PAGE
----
Way back, when I was about 10, I remember visiting a friend who had a sweet summerhouse in the garden full of comfy cushions, rugs and books, where she (and I) spent happy hours reading our Famous Five books and Nancy Drew mysteries. Since then, I've wanted such a space in my garden and, one day, I will create a similar "grown-up" space for my daughter. But, for now, given that she is only 4, a traditional playhouse felt more appropriate.
So, last summer, we got a playhouse up and decorated and, even if I do say so myself, I was very pleased with the result. Best of all, it certainly elicited a great big smile from our girl.
We have a small garden, so it is a small playhouse, just 6ft x 5ft. We opted for a "double-height" one that can take a bunk if desired. Sweet though a bunk would be, we chose not to have it installed as it defeated the object, for us, of having extra head height to give the playhouse greater longevity and to allow us adults to snuggle in too.
The playhouse came flat-packed of course and took an age to paint and then the best part of a day to construct. The painting was well worth it though, particularly the inside, to give it a homely, "finished" look. A homemade bench seat and a couple of shelves completed the DIY aspects, then we just added a lovely wooden kitchen, a tiny old table, a small bookcase, curtains, rug, hooks, a lampshade, battery operated lights... et voila!
The curtains are made with some left over gingham fabric I had in the cupboard and a pretty floral fabric from Lulu & Nat which matches their floral bedding range that we stock here at Ginger & May. I made a lampshade out of the same fabric, although it is entirely for show as there is no electricity. The quilt and cushion from that range are seen on the bench. For the purpose of the photo, I've also popped the Matilda patchwork quilt from Babyface underneath. The little bookcase came from a market.
The patchwork quilt on the floor is one I picked up from a market and is the perfect size for a rug. It washes well so no need to worry about it getting dirty - it's actually just a fabric with a "fake" patchwork print on it, so something similar would be reasonably quick and easy to create from scratch.
The pen pots and book shelf (a spice rack) are from Ikea and are a great space saving way of keeping a few activity bits and bobs handy. The blackboard on the back of the door has been well used for playing "schools", or sometimes comes complete with a menu when the playhouse is doubling up as a play-cafe. The butterfly hooks on the back of the door are another Ginger & May addition.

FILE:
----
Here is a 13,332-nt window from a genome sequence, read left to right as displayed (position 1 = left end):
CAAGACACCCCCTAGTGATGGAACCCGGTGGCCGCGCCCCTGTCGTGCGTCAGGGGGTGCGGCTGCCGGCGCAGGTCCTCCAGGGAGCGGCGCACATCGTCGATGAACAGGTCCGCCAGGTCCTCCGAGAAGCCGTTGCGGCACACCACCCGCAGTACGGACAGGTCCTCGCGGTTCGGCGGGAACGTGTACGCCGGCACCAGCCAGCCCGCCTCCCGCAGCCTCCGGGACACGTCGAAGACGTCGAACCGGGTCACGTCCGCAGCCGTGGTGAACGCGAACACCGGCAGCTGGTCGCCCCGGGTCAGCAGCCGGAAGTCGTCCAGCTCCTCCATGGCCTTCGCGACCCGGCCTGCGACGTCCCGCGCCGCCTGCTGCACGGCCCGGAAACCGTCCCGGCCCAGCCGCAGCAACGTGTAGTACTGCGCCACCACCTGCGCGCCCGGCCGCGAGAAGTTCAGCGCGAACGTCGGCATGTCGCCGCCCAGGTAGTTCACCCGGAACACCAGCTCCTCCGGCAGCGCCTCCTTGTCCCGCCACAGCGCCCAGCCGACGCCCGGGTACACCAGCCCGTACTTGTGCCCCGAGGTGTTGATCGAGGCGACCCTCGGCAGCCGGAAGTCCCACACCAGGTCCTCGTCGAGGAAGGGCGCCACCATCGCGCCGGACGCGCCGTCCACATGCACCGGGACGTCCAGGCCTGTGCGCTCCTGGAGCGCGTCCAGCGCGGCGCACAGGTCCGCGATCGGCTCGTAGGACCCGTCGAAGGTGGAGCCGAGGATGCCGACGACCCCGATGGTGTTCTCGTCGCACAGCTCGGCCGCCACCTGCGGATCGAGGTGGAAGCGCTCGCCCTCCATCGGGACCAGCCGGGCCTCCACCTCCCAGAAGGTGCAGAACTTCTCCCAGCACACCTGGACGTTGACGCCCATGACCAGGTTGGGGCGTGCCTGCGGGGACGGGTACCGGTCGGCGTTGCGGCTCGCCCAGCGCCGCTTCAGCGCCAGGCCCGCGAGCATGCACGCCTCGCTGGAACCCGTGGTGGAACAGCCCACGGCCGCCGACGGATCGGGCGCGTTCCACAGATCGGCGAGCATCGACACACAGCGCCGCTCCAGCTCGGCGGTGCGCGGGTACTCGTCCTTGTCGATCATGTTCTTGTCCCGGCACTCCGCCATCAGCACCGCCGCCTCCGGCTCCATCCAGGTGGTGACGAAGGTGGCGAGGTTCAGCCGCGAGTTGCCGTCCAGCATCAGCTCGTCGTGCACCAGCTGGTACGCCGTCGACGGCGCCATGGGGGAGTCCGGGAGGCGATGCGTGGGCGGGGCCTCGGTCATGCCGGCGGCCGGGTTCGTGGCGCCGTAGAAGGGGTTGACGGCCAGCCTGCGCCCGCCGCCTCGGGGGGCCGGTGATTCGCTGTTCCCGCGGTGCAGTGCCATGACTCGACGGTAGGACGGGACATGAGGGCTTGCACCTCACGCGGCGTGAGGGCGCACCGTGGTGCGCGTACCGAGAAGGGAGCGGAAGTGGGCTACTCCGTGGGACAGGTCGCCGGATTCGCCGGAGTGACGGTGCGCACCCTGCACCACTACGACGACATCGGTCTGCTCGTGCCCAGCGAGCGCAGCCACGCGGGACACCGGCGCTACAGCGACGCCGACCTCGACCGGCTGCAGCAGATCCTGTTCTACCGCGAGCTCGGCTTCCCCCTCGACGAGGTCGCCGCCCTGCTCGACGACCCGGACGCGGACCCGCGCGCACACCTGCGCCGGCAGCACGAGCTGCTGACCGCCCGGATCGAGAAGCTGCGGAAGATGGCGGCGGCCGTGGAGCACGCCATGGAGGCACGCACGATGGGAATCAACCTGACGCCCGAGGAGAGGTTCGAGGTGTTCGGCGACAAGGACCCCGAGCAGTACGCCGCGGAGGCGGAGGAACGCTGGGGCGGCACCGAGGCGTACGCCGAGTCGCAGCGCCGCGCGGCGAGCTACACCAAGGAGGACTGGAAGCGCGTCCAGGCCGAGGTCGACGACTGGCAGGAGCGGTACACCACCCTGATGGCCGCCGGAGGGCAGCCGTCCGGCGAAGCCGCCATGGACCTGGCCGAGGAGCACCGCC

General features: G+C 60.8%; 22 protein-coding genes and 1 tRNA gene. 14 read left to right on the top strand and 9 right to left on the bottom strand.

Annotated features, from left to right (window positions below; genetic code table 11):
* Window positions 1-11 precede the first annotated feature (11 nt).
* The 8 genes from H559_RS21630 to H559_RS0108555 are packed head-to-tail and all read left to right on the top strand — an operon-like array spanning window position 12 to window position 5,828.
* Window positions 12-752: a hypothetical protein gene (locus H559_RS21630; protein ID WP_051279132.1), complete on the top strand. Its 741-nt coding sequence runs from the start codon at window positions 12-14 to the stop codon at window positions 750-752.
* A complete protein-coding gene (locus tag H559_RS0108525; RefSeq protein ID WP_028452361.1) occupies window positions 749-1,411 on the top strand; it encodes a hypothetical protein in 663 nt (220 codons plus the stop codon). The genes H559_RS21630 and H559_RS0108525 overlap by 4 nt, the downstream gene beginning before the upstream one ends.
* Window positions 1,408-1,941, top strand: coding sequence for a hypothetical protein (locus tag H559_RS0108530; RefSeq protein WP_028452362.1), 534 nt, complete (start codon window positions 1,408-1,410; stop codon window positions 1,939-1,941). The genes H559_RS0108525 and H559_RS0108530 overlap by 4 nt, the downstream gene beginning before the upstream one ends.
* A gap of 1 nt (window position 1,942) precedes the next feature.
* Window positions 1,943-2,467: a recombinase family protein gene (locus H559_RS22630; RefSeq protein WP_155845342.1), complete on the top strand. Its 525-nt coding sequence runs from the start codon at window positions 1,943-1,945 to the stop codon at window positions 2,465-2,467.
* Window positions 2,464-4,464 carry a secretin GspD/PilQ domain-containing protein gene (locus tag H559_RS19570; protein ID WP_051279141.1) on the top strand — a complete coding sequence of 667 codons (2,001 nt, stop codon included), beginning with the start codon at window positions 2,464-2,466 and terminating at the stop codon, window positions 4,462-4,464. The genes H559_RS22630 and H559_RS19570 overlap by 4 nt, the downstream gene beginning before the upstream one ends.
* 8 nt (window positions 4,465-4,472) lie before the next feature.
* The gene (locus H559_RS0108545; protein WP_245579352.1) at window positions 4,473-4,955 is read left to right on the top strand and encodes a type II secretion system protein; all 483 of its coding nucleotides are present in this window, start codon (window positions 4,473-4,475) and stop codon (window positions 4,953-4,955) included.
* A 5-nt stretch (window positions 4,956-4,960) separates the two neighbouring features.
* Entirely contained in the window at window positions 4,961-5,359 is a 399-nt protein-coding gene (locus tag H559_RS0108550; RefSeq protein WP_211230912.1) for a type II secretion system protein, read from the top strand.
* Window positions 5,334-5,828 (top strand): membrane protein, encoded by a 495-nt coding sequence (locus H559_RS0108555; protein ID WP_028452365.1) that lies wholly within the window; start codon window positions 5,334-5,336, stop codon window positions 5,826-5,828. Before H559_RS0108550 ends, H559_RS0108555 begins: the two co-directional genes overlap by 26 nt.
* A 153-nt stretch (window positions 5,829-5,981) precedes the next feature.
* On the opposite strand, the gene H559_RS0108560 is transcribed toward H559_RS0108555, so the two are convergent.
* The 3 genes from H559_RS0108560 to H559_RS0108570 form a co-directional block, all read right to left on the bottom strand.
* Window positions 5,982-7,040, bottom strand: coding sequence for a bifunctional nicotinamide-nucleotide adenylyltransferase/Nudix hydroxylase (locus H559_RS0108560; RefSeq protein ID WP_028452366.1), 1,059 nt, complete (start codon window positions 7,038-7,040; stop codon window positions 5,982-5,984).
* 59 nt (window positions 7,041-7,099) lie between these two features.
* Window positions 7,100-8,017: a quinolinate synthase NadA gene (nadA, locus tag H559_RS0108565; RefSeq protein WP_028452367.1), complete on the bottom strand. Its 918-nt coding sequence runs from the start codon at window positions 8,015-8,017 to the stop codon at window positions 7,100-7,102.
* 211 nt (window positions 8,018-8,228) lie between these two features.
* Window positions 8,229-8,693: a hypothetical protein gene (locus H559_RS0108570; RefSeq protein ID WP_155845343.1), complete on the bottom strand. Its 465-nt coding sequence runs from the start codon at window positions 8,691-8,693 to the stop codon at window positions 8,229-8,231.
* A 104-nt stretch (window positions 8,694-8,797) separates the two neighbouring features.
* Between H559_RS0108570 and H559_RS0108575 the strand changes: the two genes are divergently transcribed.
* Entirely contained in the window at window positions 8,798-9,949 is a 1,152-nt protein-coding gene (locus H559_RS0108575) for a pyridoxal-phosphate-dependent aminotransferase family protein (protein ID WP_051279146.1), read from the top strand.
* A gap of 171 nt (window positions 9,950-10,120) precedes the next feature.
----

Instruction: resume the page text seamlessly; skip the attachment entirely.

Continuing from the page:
The little wooden kitchen is divine - I looked long and hard to find one that I loved and could stomach sitting in the house during the winter - this is perfect and we've been so pleased with it. It's the Tidlo Country Play Kitchen and can be found at Amazon among other places. The bowls, plates, cups and glasses are from Ikea.
The bunting was handmade from various scraps and the vintage daisy-chain love hearts are in stock here at Ginger & May. You can see in these images that the curtains have a simple tab top that allows them to hang on a piece of dowling. The dowling is simply clasped in a large plastic cup-hook at each end.
Another few Ginger & May goodies have been used to accessorise this wall! The little wooden hanging heart comes as a set with a little wooden bird. The lights are battery operated (perfect for a playhouse) - the pretty crystal ones are the Bohemia Battery Operated Lights and the others are Paper Lanterns. As I mentioned before, the lampshade is handmade to match the Lulu & Nat floral bedding and cushion, the welcome sign and little wall plaques are from a local shop in Swanage.
Another shot of the shelves and, on the right, a shot that shows how the bench seat was constructed. It's simply a framework of 2 x 2 timber with a piece of wood cut to size for the top. It's topped with foam which is covered in the red gingham fabric to match the curtains. This shows the Matilda Quilt and Cushion, and also the Delilah Bird cushion which I was trying out but which didn't stay.
The exterior was painted white too, with some sage green on the doors and shutters, although I occasionally wonder whether that was the right choice, thinking that perhaps keeping it all white would have been nicer. The window boxes were planted-up and managed to stay looking nice for the summer.
A little welcome sign and a house number to finish off the door and then, done x